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Seniors with trainer in gym at sport lifting barbell

Set Yourself Apart: Facing the increasing challenge of competing with underqualified trainers

As a personal trainer, you may find it increasingly difficult to compete in an industry that has no licensure and very little in the way of requirements. As an industry, we let anyone willing to take a two-, four-, six- or eight-hour online course become a personal trainer. This may explain the lack of expertise that is witnessed in so many trainers at gyms across the country. You may find yourself watching them from the sidelines, cringing as you notice the client performing deadlifts with an arched-back; squats with their knees caving in; or any other combination or poor supervision, direction and form.

It’s unfortunate, but the average person has no idea what to look for in a trainer. They don’t know the questions to ask, the accredited certifications and whether or not that trainer is able to work with any pre-existing conditions that they may have. As gyms hire underqualified trainers, underselling those of you who are worth your fee, clients continue to get injured. The client goes to a physical or occupational therapist and tells them they’ve been working with a trainer at X gym. The therapist rolls their eyes, having heard the story time and time again, discrediting personal trainers and the fitness industry as a whole.

If you have put your time in — getting your degree, obtaining every accredited certification you could get your hands on and starting at the bottom of the food chain, scraping your way to the top, you may be feeling frustrated and perhaps a little defeated.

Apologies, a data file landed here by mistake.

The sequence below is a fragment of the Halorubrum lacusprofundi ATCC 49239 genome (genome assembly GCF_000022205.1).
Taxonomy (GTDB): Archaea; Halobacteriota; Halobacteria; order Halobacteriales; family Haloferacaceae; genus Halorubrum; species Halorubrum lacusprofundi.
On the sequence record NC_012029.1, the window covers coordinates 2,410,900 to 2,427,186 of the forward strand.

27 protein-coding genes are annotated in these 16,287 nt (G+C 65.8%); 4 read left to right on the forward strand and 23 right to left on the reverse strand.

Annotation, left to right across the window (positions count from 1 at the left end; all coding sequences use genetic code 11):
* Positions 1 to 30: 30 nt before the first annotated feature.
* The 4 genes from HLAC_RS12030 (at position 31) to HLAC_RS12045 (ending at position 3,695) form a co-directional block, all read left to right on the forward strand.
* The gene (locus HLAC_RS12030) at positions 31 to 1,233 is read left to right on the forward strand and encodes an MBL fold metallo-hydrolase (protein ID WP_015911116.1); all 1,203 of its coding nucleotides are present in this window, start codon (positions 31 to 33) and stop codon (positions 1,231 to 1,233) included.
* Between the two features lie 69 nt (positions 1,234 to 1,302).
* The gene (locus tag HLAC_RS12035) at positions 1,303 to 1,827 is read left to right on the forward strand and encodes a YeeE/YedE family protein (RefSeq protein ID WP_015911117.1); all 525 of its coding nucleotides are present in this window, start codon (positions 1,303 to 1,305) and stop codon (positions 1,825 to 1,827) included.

Data from the U.S. Census Bureau shows that there are 76.4 million baby boomers. There were actually a total of 76 million births in the United States from 1946 to 1964, the 19 years usually called the “baby boom.” Based on these staggering numbers, many nationally certifying bodies are realizing the need for medical fitness professionals. They are looking to change the industry, set standards for our fitness professionals, and require advanced education in order to work with any special population. In the next few years, we are going to see the pendulum swing in the fitness industry. There is a movement towards medical fitness and you can get in at the ground level, setting yourself apart from the low-level trainers. You will be able to create a niche market that will open doors in the medical community, increase referrals and increase revenue.

Perhaps you or someone you love has been touched by cancer; there were an estimated 18 million cancer cases around the world in 2018!

  • One-quarter of new cancer cases are diagnosed in people aged 65 to 74
  • Median age at diagnosis is 61 years for breast cancer, 68 years for colorectal cancer, 70 years for lung cancer and 66 years for prostate cancer

In 2018, there were approximately 43.8 million cancer survivors diagnosed within the previous five years. By 2040, the global burden is expected to grow to 27.5 million new cancer cases. During the COVID-19 pandemic we are seeing that cancer patients, as well as others with compromised immune systems, are more alone and isolated than ever. This provides an unprecedented opportunity for you to provide a necessary and life-changing service to those in treatment or recovering from cancer. The Cancer Exercise Training Institute offers an online university fast-track program that also includes business coaching and training to take your business online. In five weeks, you can sit for the exam and, with at least an 80% passing grade, become a Cancer Exercise Specialist.